Archive for October, 2014

Responsible E-Waste

Posted: October 24, 2014 in Uncategorized

I can’t help but notice the incredibly expensive MacBook sitting on my desk right now that is currently lacking an equally expensive battery. For those of you that are unaware, apparently MacBooks from circa 2007 have a tendency to have faulty batteries. And by faulty batteries, I mean the batteries literally begin to bow and warp.  Granted, an almost eight year old laptop earns the title ‘dinosaur’ after a years of abuse use…especially for a Mac–but even so!

After researching this battery inconvenience, I found out that Mac no longer honors this ‘recall’ on the 2007 batteries.  Funny thing is they stopped accepting the recalls shortly after 2008? You mean to tell me that people were having this issue shortly after their original MacBook purchase?  I guess I should consider myself lucky…

Before I continue to babble on incessantly, I should probably get to the point of this Scrap Metal blog.  Thinking about my beloved laptop made me think more about the scrap metal discussions regarding e*waste. There are so many differently clauses when it comes to the proper recycling of e*waste and it’s important that these are shared with those that are contemplating turning their e*waste in for a little extra spiff.

Here are three rules when recycling your e*waste:

  1. Know Who You’re Recycling With: You’d be surprised at how many different organizations claim to be e*waste recyclers when in actuality…they’re not.  This is a problem because your e*waste could be placed in the wrong hands and thus be recycled improperly.
  2. Free Recycling isn’t Free: Don’t let the less than reputable recyclers convince you that they’ll make you a better deal on your e*waste. If the business claims they can make you a good deal while also advertising free recycling it’s often times a lose/lose.  Think about it…free recycling on their end wouldn’t leave much of a profit for you now would it?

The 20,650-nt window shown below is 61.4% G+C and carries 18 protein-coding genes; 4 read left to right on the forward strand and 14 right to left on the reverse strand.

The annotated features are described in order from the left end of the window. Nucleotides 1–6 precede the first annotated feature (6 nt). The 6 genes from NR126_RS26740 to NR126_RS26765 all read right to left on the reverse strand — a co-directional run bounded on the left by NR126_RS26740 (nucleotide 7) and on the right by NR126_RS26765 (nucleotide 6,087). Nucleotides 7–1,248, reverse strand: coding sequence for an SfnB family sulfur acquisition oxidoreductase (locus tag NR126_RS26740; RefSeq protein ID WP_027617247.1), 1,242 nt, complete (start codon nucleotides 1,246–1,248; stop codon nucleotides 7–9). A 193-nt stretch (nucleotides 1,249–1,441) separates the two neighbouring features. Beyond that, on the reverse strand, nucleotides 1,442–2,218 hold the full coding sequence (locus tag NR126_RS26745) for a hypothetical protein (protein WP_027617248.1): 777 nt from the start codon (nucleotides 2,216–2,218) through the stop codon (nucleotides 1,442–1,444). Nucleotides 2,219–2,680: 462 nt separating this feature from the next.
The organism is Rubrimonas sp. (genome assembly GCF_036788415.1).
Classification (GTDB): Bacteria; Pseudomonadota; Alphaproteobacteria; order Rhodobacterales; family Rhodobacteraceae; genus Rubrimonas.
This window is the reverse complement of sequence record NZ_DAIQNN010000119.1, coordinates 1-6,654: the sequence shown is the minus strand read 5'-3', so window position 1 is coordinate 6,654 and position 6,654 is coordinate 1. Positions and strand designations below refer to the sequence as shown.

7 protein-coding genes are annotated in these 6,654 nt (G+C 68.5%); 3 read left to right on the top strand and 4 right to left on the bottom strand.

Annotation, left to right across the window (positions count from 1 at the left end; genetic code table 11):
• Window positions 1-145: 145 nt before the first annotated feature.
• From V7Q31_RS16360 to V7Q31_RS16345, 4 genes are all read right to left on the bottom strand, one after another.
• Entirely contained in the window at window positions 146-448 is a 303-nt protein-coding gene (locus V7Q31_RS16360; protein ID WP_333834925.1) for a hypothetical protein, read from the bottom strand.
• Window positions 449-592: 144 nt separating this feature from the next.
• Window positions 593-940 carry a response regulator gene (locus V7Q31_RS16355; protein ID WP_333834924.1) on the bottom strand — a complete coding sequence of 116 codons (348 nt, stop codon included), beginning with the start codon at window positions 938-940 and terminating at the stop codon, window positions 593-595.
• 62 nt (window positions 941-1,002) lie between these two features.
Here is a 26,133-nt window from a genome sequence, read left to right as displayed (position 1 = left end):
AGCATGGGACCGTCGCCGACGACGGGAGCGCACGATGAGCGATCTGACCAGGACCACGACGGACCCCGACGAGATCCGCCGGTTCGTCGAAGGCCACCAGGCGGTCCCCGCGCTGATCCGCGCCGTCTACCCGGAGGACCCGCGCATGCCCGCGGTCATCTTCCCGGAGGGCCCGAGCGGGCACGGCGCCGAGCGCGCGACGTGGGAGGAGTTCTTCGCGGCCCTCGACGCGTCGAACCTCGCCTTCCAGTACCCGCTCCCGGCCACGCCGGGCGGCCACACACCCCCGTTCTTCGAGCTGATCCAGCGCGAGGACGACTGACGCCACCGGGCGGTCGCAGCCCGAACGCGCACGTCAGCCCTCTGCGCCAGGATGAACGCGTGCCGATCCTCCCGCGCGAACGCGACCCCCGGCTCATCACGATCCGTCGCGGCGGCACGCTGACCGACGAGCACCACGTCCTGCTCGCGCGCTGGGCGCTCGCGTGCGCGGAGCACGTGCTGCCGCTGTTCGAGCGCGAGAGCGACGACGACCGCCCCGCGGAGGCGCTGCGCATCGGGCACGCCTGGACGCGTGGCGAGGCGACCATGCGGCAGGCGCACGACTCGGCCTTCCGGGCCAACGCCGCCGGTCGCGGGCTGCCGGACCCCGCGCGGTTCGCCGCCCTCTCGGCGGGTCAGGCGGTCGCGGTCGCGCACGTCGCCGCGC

3. Be Careful Regarding Your Data: If you find yourself getting rid of a computer or cellphone make sure that each eligible e*waste item has properly been erased.  If your e*waste products withhold important security information there’s a chance that your information could be spread to others (especially if your recycler isn’t reputable).

At Upstate Metal Recycling we take great pride in taking your collected scrap metal to help avoid your recyclable waste ending up in a landfill. If you’re interested in recycling your own scrap, bring it to Upstate! We’ll recycle your scrap while giving you the best price in exchange! Upstate Metal Recycling will take your car batteries, steel, aluminum, brass, copper, electric wire, cars, shingles, etc. You can even ‘Like’ them on Facebook for a coupon on your next visit to the yard.

Sell Your Scrap!

Posted: October 7, 2014 in Uncategorized

The colder weather is approaching…wouldn’t it be nice to actually park your car in the garage this winter? How about turning a not-so-good pastime like cleaning out the garage into quite the money maker? No, (thankfully) I’m not talking about the two days you spend haggling with others at your annual yard sale, I’m talking about selling your scrap! Take your old run-down cars, appliances, electronics and even pop cans and find a better, more profitable use for them.

But what exactly is scrap metal?

Scrap metal is bits and pieces of metal not in use that are then collected. There are two types of scrap metal that are acceptable at the scrap yard:

Ferrous material: Iron and Steel products

Non-ferrous material: Aluminum, copper, brass

Why is it so important to scrap metal?

Reusing scrap metal helps to avoid continuously mining the Earth for natural resources. The recycled metal can be reused in several different ways including car manufacturing.

How much does recycling scrap pay?

The scrap metal industry is a competitive one, and often times prices are slightly different depending on your location.  Upstate Metal Recycling in Fort Wayne, Indiana offers scrap recycling at the most competitive prices. Prices are reviewed weekly in case any changes in pricing does occur. Visit the Upstate website, for further details!

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